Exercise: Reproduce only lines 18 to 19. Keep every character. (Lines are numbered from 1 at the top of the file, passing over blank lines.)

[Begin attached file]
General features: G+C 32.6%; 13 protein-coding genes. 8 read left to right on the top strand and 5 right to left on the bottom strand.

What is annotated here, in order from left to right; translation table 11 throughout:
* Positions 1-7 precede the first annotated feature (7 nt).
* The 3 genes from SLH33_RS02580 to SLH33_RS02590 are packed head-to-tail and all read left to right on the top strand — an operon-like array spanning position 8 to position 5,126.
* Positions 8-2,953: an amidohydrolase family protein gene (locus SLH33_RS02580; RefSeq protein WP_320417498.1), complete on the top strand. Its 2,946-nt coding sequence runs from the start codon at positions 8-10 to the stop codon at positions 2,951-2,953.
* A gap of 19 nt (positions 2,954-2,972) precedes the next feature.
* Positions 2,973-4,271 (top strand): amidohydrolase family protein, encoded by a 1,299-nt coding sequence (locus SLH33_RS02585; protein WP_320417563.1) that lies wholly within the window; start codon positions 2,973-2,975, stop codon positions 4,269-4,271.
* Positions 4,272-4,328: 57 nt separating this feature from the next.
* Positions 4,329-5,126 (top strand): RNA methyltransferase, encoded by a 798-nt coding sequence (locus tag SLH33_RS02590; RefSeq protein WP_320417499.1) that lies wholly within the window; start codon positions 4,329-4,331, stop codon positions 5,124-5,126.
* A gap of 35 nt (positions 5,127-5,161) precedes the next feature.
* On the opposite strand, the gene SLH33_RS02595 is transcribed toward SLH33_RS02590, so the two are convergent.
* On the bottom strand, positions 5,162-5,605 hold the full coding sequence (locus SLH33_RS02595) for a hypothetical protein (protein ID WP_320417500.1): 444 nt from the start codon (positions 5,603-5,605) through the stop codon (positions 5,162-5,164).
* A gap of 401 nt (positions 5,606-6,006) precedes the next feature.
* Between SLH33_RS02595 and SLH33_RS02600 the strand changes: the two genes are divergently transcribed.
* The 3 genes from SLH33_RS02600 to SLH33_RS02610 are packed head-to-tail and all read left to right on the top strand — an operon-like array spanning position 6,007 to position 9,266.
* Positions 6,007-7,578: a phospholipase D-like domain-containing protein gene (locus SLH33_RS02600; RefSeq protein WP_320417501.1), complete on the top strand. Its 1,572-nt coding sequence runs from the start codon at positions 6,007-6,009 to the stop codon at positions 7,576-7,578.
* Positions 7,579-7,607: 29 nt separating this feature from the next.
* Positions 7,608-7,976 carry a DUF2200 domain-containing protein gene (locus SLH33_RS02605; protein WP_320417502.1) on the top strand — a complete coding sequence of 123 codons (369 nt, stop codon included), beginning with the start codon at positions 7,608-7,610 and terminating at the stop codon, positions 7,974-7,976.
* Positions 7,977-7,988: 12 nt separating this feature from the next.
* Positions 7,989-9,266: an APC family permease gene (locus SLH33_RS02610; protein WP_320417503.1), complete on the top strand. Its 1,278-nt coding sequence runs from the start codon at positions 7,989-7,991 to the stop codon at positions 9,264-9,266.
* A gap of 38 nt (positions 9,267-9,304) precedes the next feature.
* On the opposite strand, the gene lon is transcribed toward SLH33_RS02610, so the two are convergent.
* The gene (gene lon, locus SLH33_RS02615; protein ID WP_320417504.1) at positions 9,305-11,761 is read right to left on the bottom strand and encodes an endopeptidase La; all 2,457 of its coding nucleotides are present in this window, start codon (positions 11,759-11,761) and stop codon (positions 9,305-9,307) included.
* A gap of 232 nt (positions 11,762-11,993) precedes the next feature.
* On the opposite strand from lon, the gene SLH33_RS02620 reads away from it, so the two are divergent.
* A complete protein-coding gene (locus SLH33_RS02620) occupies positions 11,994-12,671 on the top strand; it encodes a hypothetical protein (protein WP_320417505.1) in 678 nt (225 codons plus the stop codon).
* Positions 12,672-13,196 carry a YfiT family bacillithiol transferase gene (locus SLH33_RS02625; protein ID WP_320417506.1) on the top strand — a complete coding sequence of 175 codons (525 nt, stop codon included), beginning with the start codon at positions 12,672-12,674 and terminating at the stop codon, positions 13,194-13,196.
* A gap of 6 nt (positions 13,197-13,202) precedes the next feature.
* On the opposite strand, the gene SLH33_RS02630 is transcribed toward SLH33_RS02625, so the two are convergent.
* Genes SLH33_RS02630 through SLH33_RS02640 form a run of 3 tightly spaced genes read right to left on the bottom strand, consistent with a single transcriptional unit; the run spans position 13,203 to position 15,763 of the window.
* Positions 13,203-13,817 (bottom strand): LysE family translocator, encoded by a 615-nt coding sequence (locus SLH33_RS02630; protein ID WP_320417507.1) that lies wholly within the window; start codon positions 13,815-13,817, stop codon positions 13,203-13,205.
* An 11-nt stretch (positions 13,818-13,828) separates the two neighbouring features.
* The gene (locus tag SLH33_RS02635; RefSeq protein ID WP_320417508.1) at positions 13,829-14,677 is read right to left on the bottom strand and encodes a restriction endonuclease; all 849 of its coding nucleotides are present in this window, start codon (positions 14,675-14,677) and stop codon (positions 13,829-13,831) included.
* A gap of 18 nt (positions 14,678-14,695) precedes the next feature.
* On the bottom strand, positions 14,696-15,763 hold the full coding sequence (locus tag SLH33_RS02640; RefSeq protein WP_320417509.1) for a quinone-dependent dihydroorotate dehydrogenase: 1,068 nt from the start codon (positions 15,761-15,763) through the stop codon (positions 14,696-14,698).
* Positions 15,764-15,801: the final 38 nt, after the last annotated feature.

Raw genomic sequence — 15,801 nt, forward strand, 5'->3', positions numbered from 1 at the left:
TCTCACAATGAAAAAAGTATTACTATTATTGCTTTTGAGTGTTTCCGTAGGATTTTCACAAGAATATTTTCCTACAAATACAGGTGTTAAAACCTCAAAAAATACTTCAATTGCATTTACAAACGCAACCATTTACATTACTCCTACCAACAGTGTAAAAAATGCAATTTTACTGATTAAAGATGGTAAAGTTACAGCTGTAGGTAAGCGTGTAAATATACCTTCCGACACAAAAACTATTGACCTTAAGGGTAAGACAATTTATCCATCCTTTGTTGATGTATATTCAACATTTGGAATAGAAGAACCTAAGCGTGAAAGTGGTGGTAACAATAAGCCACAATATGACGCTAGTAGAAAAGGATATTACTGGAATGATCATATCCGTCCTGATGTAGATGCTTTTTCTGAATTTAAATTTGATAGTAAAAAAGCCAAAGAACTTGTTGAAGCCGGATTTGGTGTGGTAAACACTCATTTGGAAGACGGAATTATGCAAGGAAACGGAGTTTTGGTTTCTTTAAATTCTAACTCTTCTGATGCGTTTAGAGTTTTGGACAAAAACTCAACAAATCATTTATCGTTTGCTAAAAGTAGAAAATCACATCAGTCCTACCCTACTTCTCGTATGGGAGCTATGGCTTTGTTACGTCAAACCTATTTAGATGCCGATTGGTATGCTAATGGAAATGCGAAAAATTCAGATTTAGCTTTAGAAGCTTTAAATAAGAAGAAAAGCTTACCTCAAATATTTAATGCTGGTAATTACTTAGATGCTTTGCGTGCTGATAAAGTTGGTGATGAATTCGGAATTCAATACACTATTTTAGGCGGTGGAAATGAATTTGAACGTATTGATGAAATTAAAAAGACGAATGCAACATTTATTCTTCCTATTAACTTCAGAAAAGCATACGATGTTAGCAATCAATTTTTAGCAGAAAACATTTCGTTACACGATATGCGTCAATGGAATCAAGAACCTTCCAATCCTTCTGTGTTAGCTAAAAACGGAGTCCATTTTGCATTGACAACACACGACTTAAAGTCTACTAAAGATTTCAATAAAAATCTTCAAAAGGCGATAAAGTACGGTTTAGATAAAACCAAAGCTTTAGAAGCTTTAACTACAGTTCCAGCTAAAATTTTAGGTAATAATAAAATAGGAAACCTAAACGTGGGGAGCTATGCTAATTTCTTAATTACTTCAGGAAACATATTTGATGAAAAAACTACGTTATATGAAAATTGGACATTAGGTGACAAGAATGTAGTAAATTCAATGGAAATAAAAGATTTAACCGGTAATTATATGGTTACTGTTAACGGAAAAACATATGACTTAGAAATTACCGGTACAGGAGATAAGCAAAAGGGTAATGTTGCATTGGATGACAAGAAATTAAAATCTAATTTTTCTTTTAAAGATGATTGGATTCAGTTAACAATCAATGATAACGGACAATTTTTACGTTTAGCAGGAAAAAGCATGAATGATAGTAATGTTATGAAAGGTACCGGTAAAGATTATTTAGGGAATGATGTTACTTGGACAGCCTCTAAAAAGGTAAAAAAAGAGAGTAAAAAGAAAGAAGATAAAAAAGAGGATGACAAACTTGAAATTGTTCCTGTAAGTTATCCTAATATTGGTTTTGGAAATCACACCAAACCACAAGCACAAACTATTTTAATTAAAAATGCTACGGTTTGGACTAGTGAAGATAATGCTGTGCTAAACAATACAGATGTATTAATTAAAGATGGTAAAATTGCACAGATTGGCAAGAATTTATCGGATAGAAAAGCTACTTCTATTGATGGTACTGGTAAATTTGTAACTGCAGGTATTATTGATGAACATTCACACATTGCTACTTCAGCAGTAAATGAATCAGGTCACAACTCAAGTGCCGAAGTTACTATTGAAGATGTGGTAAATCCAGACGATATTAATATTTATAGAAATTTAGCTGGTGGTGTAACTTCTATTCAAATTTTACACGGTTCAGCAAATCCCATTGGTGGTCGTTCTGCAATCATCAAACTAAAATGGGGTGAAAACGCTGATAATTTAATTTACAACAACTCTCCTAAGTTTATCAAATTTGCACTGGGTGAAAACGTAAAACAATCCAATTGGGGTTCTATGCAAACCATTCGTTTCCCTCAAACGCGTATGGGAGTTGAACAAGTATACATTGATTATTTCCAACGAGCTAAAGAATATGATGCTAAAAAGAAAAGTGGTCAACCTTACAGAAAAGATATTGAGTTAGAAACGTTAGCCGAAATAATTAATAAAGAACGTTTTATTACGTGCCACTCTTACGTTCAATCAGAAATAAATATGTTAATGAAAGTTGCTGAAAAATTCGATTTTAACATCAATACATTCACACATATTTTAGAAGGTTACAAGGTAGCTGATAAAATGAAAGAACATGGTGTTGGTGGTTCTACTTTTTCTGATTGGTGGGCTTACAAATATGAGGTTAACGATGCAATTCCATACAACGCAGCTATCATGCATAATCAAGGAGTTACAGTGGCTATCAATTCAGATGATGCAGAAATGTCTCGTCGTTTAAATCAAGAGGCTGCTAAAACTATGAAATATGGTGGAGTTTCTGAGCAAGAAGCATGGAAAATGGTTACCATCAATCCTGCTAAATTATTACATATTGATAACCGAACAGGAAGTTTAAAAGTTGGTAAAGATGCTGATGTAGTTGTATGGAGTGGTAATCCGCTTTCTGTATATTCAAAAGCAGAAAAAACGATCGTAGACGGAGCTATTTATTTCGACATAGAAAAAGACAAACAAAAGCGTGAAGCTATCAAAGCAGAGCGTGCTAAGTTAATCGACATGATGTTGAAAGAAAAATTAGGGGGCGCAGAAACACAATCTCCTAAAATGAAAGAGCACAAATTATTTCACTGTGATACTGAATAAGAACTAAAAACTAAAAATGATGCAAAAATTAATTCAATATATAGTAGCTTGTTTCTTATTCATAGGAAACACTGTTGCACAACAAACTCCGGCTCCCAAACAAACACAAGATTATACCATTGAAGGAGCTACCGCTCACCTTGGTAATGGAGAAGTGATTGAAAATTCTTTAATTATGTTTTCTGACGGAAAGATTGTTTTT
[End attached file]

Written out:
* Positions 7,608-7,976 carry a DUF2200 domain-containing protein gene (locus SLH33_RS02605; protein WP_320417502.1) on the top strand — a complete coding sequence of 123 codons (369 nt, stop codon included), beginning with the start codon at positions 7,608-7,610 and terminating at the stop codon, positions 7,974-7,976.
* Positions 7,977-7,988: 12 nt separating this feature from the next.